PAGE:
Get to know more about Matthew Ray, a special education educator based in New York City and the person behind the More Than 140 project. Matt talks about his super projects with his students, speaks some Greek and discloses his culinary talents! Enjoy.
A few days ago, I was very happy to be contacted by Matthew Ray, in order to start a great project we are calling “More than 140.” We hope you will follow the hashtag #MoreThan140, as well as our blogs and youtube channels (links are provided after the video).
Watch the video to find out more about our project:
Vodpod videos no longer available.
***Update: We are working on figuring out how to upload wetoku/vodpod videos to youtube. In the meantime, the videos will be hosted on vodpod, which you can access by clicking here.
This is a period when lots of schools are re-opening worldwide. I love seeing educators on Twitter mentioning in their tweets that they are changing their classroom, redecorating it (some even share pictures or blog posts about that) or coming up with ideas about how they will be changing their classroom throughout the year. The reason I love seeing educators talk about how they will change their classrooms is manifold: they have their students in mind in doing so, they like changing the environment and because it has been proven that learning becomes more effective, either in a classroom that changes often or if the learning environment per se is the one that changes.
Educators can change the way their classroom looks as regularly as they like and at a low budget. There are so many ideas on the internet now, that one does not have to spend enormous amounts or ask for great financial support from their administration. There are so many printable posters, banners, signs to choose from, so that your students can be motivated and encouraged throughout the year. Some websites with great printable materials for classrooms, free of charge, are http://www.mandygregory.com/free_classroom_printables.htm and http://p-rposters.com/. Changes are good, as long as they are not too drastic and very often, as they need a sense of familiarity, especially for the younger students, so that it can be a place where they feel safe and where they feel they belong.
Two years ago I was very fortunate to attend a workshop by Ron Ritchhart, one of the great educators behind Project Zeroof Harvard University. What I particularly loved about the workshop was that he was pointing out the importance of documenting the students’ work on the walls. Educators everywhere use their kids’ own work to put on the walls: posters the kids make, drawings, projects, absolutely anything! Do it often and fill up those walls inside and outside your classroom! Visual learningis at its best when students can see their own work on the school walls and also see other kids’ work. The learning that takes place there is amazing!
Take your students out of the classroom. Yes, it works wonders and they learn in the process. No matter what their ages are, I always try to take te students out. As I have mentioned in Goal Number Three, I take the kids out – we tried a cornfield near the school plenty of times and they have learned so much. It is also a change of environment and stimulates their curiosity to learn. Even with adult students, leaving the classroom every now and then is a great experience. We go to a restaurant or a walk and start talking about the things around us – especially at the restaurant, we take apart everything on the menu and look at the language of ordering food and drink, asking for things and any other relevant language.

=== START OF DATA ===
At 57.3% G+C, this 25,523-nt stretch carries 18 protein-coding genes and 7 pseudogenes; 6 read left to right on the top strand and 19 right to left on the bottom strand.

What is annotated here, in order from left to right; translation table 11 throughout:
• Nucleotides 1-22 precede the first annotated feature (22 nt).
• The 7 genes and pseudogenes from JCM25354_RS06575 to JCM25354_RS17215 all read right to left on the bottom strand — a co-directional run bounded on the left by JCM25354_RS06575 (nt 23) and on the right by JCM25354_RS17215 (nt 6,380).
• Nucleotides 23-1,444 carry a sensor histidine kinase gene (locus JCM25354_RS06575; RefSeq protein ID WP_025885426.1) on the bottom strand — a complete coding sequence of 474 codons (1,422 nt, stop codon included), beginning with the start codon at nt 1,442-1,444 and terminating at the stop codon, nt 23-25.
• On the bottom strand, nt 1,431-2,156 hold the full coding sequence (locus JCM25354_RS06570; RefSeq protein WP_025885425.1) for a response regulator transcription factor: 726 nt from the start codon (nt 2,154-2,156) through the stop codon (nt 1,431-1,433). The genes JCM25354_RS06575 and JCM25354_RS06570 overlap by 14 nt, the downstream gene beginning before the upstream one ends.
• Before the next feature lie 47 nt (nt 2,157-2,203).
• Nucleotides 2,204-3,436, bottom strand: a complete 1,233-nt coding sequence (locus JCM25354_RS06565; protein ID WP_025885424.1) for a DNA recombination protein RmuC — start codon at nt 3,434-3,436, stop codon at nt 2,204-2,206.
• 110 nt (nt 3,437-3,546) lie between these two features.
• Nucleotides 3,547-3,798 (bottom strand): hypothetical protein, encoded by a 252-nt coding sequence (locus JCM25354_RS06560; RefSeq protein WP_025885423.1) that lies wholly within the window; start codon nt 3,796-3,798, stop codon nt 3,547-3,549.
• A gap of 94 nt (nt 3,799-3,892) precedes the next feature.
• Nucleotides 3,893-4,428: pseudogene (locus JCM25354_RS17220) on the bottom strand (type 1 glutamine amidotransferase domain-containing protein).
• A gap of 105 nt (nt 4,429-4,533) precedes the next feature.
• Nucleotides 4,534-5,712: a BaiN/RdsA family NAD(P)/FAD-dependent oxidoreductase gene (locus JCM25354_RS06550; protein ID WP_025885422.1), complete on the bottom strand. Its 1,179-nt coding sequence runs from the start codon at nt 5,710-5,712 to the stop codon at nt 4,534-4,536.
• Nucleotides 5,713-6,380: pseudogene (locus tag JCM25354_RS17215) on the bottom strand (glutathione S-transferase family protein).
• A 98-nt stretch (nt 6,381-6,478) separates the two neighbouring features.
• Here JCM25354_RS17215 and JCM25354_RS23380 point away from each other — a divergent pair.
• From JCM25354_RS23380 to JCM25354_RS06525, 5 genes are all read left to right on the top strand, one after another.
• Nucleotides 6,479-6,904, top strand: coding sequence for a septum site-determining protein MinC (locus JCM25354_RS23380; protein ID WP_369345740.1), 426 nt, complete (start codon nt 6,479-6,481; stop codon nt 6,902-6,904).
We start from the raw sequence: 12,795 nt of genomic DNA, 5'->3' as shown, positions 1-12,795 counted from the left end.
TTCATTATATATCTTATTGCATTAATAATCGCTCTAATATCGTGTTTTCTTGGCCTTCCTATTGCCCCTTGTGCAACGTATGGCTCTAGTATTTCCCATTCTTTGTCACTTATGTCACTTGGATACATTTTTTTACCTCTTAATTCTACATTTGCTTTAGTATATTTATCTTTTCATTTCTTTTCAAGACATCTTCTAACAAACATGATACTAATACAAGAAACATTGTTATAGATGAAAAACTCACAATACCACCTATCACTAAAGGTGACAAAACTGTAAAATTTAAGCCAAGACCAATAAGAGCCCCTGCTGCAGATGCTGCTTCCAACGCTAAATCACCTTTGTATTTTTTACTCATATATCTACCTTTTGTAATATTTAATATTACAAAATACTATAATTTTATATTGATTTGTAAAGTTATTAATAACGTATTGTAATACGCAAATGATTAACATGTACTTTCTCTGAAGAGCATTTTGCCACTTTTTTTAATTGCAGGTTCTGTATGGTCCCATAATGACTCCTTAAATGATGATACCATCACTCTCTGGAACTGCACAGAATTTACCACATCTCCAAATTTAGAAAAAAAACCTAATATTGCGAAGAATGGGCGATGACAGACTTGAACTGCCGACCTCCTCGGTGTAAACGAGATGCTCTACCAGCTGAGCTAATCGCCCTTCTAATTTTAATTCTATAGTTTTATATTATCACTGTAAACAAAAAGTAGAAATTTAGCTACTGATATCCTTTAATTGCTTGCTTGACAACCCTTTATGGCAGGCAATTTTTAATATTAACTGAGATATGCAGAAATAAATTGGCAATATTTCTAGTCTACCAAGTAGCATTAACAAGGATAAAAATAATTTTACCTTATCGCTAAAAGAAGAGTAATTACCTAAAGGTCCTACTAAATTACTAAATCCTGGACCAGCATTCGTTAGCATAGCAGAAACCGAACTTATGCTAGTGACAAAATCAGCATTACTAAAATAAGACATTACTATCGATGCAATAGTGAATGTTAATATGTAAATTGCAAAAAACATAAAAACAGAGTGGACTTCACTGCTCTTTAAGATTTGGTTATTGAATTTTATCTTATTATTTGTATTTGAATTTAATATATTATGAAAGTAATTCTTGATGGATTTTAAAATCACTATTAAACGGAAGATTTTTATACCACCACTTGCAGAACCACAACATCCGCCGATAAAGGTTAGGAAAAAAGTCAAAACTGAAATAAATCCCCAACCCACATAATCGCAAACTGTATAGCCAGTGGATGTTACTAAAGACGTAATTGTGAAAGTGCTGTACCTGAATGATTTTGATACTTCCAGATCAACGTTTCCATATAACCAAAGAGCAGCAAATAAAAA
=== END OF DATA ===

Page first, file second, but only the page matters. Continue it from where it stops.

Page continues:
Change can happen in many ways. Your students will love it and learn in the process!
After the very successful Reform Symposium RSCON3, I was very happy to see (and I am sure there were lots out there on ELTChat) that the topic of discussion for ELTChat would be this great event.
The topic was how we will all follow up on RSCON3. The Twitter timeline was absolutely full of recommendations (I got the failwhale three times!). First of all, there were those of us who had seen a lot of sessions but would like to catch up on those we did not manage to watch and there were some people (and that was absolutely great) who did not manage to catch the conference at all.
Some of the recommendations were:
Blogging. Some of us mentioned that we had either already blogged about the event or will do so in the future, so there will be quite a collection in the end! (Last night, during ELTChat, there were already 58 blog posts on RSCON3!) In particular, Neil McMahon, an educator based in Argentina, mentioned that he would extend his bloggingafter attending Steve Wheeler‘s final keynote. Professor Wheeler blogs almost on a daily basis! Tyson Seburn suggested incorporating ideas from RSCON3 and then blogging about how it went in class.
Watching or re-watching the sessions. The great thing about RSCON3 is that all of the sessions and keynotes have been recorded and the videos will all be up very soon, for all of us to watch (or watch again, again, again…). The videos will soon be on the RSCON website: http://reformsymposium.com.
Training sessions in our schools.Sue Annan, a great educator and wonderful person from the Jersey Islands (with her own blog), mentioned that she had already organised a training session for her colleagues based on the RSCON3 sessions. Some mentioned they would also be using the videos with their colleagues and will encourage them to participate in the future (as there will surely be a RSCON4!).
When asked what ELTChat participants would come away with from RSCON3, there was a variety of responses.
There was a general consensus that there was a great variety of sessions and the learning that took place was great. Tyson Seburn mentioned that the educators were a very diverse crowd, culturally and education sector-wise. James Taylor also mentioned that he liked the fact that the educators were also from outside ELT.
We all liked being able to watch from home or our offices or schools – there were no tech issues worth mentioning whatsoever, so we could all watch the sessions comfortably and everything ran smoothly! It is not called Professional Development in Pyjamas for nothing! The fact that it is a free event was also mentioned by everyone.
We all managed to connect with a great number of educators we did not know before on Twitter, Facebook and now Google+.
There was a large number of people on the chat who mentioned that they liked the fact that there were a lot of interactive sessions.
Being a guide in your classroom and your school is very important. It should be part of a teacher’s make-up and being to be a guide towards the students and towards other teachers in their school.
A Guide to the Students
A lot of the top educational systems in the world are exactly at the top because they allow students and show them the way to researching on their own. No ready answers from educators, no pressure – the teachers present the subject matter and let the kids explore and find the answers on their own. And that is why we are there for them. To facilitate their learning – not in giving them ready-made answers, but showing them their potentials, that on their own and through searching and looking and researching they can find the answer and their way to knowledge. Each student in their own way. In my classes, the best lessons come when I am listening to the kids speak to one another and debate and explain – I am only there and intervene to give them encouragement and praise and lead them perhaps to something else, when I see that they want more to learn.